US 2192307 A
Description (OCR text may contain errors)
CARTON Filed June 6, 1938 rlll IIIII yam? V r. V A
ATTORJyE Patented Mar. 5, 1940 UNITED STATES PATENT OFFICE CARTON 7 Frank M. Green, Andover, Ohio- Application June 6, 1938, Serial No. 212,213
.1 Claim. (01. 229 -29) A still further object of this invention is the provision of an egg carton having openings in I its sides so as'to permit eggs therein to be candled without removing them from the said carton, the carton being of sufficient strength to contain and protect the eggs therein when the cartons are piled one upon the other.
' The carton shown and described herein has been designed so as to provide for the candling of eggs therein through their sides, thus making practically each entire egg visible at the same time and disclosing the position and color of the yolk as well as any blood clots or other imperfections in the egg and any cracks in the shell that will allow air to enter the egg and result in mold. The size and position of the air cell is also readily visible when the egg is viewed from the side, thus allowing for the determination of the degree of freshness of the eggs.
With the foregoing and other objects in view which will. appear as the description proceeds, the invention resides in the combination and arrangement of parts and in the details of construction hereinafter described and claimed, it being understood that changes in the precise embodiment of the invention herein disclosed, can
be made within the scope of what is claimed,
without departing from the spirit of the invention.
The invention is illustrated in the accompanying drawing, wherein the drawing is a perspective view of the egg carton showing in detail the openings provided in the sides thereof for the candling of the eggs therein.
In the drawing a carton particularly adapted for use in candling eggs is shown, and comprises a rectangular box 14 having a plurality of egg viewing openings l5 provided in one side thereof and a matching plurality of light admitting openings It positioned in the opposite'side thereof. Each of the plurality of egg viewing openings I5 is provided with an inturned flange ll formed of the pump material of the carton and adapted to fit itself tightly against the side of the egg and thus provide a suitable candling frame.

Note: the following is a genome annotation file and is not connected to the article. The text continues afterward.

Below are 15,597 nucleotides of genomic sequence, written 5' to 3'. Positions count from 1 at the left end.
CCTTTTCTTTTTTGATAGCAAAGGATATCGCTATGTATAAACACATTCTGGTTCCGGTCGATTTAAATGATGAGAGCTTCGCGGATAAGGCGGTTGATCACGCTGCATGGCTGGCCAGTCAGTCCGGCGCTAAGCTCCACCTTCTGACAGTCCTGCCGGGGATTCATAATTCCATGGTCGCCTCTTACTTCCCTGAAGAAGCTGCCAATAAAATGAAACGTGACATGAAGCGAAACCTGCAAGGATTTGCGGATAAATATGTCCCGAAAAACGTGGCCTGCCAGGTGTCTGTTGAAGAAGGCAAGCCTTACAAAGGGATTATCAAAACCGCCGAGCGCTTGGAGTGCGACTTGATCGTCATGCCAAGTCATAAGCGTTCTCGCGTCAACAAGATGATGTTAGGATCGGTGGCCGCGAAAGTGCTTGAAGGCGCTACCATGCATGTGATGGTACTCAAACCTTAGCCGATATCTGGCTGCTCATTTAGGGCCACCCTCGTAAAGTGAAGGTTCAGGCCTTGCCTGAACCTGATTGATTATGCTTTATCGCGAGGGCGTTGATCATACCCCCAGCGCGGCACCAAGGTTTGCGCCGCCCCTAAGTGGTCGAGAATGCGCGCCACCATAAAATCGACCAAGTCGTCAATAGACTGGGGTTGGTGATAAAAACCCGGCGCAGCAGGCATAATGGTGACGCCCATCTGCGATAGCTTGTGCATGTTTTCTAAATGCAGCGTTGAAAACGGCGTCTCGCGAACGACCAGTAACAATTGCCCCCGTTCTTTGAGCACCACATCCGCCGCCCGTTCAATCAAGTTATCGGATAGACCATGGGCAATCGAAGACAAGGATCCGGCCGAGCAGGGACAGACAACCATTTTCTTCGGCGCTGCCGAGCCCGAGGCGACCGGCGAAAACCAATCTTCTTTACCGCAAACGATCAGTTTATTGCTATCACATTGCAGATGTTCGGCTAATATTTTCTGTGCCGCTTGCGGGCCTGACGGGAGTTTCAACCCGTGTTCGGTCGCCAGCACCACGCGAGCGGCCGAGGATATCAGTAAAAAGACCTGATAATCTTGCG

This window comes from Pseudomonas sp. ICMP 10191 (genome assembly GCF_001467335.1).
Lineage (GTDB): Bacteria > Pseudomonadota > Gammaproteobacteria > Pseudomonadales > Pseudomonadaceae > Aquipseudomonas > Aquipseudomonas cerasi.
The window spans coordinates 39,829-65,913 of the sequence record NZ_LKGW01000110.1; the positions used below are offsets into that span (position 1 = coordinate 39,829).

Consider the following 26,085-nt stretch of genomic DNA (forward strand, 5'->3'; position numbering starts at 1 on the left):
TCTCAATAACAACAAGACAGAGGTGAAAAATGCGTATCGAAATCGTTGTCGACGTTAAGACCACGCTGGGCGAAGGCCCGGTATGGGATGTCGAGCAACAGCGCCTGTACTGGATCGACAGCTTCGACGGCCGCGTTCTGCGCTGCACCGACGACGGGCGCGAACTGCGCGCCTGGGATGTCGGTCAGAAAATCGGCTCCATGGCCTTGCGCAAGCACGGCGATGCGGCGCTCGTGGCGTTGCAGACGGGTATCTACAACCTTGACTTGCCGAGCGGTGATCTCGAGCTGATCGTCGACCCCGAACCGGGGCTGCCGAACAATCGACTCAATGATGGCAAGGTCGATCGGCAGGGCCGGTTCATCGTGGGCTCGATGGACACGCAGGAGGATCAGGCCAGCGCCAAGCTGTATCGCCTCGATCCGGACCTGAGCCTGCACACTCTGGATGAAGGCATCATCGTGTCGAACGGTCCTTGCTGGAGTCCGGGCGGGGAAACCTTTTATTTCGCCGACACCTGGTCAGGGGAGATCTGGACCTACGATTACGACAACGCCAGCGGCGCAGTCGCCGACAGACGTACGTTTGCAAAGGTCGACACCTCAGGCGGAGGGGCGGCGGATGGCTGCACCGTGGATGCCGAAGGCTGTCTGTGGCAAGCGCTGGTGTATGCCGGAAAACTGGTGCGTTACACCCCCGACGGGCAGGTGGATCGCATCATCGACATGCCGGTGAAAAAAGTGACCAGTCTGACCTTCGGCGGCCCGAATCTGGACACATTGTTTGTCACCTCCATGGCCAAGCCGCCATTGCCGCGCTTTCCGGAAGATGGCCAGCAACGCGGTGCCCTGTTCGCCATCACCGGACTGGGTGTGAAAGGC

It is obvious that the exact shape of these egg viewing openings need conform only roughly with the shape of the side of the egg as the inturned flanges IT are formed with a soft pulpy edge which readily adapts itself to the exact shape of the egg. At the same time these openings I5 are sufficiently smaller than the actual egg size so as to provide sufficient structural protection around and about the egg. It will be seen that the shape and size of the'egg viewing openings I5 is sufficient to permit practically the entire egg to be viewed when the carton is positioned in front of a light source.
In order that the egg carton may be structurally strong enough to protect the eggs therein during normal handling and shipping a spacer member I8 is adapted for and intended to be placed in the carton in such manner that the upright portions l9 thereof form suitable spacing means and provide the necessary vertical structure of the carton so that the cartons may be piled one upon the other Without any egg break-age. This spacer I3 is preferably formed of a continuous length of cardboard or other suitable material the vertical sections thereof thus being doubled. This insures sufficient strength. In order that I the vertical sections 19 of the spacer 18 may be kept in a vertical position, the top portions 20 of the rectangular box M are provided with downturned flanges 2| and notches 22 adapted to fit over the upper edges of the vertical portions IQ of the spacer l8. These downturned flanges 2| are also provided with a relatively thin edge shaped so as to conform with the upper portions of the eggs thus insuring the eggs proper positioning within the carton.
It will be seen that when the top portion 20 of the rectangular box It have been closed, end flanges 23 help to hold these top portions in proper position, and that the resulting carton provides an efficient means of packaging eggs and at the same time provides for the candling thereof, each egg being viewed from the side.
When these cartons are used in connection With any suitable egg candling device it will be readily apparent that a practical and efficient means is provided for the inspection of the eggs in the carton, and will at all times allow the perspective customer to personally determine the quality of the eggs offered for sale.
What I claim is:
An egg carton formed of two pieces of suitable material and comprising a rectangular box; top portions for said box; flanged edges on the said top portions; a plurality of egg fitting cut- 2 V r 2,192,307 I outs along the said flanged portions so as to adapt the same to fit the tops of eggs placed in the said box; a plurality of oppositely disposed openings formed in the sides of the said box; inturned flanges formed on the said openings of suificient'size to snugly fit the opposite sides of eggs placed in the said box and hold the same in position for candling thru their'sides, together with a plurality of vertical spacer portions, formed of a single 'piece of material and posi-j tioned in the said box between each of the said" eggs. y Y 1 FRANK GREEN.